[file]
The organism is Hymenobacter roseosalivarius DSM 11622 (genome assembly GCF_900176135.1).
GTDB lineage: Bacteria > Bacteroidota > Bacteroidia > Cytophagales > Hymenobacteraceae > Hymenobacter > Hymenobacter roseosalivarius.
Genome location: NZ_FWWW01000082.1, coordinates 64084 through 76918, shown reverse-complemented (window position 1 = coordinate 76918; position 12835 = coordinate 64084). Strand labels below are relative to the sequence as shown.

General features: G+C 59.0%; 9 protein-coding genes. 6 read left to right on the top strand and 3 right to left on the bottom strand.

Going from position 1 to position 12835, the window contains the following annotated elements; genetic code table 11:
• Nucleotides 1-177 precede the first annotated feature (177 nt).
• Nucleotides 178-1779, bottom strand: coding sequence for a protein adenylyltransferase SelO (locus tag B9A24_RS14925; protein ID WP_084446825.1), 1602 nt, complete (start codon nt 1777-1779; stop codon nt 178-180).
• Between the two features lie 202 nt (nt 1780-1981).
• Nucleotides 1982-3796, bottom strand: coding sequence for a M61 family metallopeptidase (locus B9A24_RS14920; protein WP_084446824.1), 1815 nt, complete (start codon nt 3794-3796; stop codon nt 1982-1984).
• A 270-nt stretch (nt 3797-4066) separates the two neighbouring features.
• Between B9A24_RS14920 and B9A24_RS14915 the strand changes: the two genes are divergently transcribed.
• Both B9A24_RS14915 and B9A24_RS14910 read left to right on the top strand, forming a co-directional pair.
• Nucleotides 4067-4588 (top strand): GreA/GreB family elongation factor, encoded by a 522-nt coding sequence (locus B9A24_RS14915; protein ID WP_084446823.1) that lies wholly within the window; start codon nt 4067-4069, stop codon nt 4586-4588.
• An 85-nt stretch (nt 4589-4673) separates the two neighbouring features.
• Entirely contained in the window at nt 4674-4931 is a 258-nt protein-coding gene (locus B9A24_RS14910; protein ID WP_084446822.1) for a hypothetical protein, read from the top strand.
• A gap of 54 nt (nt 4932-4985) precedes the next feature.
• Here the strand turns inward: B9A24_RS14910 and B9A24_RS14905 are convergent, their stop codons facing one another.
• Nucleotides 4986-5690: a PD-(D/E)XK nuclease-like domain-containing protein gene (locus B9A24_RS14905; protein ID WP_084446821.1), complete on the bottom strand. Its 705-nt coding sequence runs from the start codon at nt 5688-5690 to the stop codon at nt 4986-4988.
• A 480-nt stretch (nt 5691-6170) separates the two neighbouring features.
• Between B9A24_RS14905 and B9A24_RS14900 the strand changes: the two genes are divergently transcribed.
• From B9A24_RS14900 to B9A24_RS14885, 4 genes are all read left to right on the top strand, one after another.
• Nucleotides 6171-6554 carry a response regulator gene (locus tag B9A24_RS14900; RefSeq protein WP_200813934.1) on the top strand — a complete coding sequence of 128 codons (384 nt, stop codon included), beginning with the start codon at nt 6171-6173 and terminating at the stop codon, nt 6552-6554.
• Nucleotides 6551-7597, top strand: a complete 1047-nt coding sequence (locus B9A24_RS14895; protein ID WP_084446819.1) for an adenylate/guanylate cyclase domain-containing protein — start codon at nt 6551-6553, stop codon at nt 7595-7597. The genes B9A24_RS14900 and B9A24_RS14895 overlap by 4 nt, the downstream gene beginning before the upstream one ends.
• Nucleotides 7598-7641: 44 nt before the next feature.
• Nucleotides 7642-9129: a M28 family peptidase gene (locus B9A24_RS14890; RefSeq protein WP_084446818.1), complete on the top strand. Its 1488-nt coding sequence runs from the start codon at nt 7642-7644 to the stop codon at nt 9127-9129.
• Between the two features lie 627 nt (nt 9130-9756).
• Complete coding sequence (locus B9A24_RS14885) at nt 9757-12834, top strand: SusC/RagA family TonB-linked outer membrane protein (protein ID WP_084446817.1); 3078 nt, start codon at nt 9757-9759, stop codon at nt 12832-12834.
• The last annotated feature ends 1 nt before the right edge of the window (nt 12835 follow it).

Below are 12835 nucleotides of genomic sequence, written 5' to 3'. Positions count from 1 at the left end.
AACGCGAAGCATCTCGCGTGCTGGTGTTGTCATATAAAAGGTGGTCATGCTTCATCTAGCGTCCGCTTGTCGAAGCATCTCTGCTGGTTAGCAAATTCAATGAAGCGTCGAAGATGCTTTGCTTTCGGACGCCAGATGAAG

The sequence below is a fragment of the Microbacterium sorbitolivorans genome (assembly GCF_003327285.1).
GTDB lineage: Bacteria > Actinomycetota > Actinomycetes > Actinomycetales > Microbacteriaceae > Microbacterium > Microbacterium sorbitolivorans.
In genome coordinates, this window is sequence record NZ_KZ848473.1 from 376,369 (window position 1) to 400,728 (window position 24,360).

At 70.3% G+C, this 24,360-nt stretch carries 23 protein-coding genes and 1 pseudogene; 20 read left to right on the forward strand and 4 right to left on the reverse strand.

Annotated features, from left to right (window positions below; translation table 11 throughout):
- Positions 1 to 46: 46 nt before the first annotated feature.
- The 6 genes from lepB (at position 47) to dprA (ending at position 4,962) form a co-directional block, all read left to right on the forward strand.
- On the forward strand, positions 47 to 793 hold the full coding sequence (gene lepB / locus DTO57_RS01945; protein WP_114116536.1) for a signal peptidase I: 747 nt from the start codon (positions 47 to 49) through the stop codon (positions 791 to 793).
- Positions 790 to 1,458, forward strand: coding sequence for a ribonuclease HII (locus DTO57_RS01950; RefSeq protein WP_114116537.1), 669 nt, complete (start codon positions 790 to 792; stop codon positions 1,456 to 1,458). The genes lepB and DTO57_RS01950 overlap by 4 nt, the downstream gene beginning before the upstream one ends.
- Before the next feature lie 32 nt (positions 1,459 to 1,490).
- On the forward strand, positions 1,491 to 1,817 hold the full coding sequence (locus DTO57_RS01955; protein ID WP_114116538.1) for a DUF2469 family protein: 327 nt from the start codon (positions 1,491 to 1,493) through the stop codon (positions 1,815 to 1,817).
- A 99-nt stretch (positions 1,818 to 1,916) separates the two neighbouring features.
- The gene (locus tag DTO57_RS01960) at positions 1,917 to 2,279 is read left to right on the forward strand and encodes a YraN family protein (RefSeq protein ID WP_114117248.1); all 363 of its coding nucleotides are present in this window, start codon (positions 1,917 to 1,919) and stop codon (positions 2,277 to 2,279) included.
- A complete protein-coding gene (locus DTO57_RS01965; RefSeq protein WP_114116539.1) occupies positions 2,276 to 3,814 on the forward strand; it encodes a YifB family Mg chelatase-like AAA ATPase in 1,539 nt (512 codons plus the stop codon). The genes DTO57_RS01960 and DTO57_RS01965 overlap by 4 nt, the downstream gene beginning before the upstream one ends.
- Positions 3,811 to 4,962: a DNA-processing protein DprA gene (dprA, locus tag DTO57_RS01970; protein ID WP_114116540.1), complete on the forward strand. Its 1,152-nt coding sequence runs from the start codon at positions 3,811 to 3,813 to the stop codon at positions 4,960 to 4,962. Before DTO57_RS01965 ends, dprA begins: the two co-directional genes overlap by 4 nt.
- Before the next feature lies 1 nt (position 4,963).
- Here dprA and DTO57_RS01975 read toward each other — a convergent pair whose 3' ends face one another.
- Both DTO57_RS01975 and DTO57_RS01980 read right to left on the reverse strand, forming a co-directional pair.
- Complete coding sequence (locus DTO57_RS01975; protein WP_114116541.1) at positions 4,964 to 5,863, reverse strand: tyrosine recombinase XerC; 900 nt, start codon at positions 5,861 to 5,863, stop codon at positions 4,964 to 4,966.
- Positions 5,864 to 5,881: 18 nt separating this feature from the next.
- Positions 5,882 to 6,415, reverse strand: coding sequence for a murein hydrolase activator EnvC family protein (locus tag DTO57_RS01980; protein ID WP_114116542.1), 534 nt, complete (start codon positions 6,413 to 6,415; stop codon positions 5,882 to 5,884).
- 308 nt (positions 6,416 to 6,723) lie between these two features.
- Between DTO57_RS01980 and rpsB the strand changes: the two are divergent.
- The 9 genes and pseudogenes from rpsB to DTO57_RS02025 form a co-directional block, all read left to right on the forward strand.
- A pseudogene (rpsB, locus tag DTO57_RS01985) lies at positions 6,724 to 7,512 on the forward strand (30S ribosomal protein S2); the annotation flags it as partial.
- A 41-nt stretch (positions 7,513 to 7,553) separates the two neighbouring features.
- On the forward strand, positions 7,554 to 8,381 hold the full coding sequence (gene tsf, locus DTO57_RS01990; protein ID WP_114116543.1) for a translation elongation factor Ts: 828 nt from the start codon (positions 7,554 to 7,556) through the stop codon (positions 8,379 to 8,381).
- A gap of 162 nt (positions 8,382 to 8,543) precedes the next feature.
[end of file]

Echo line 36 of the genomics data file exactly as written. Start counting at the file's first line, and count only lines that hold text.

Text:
- Positions 1 to 46: 46 nt before the first annotated feature.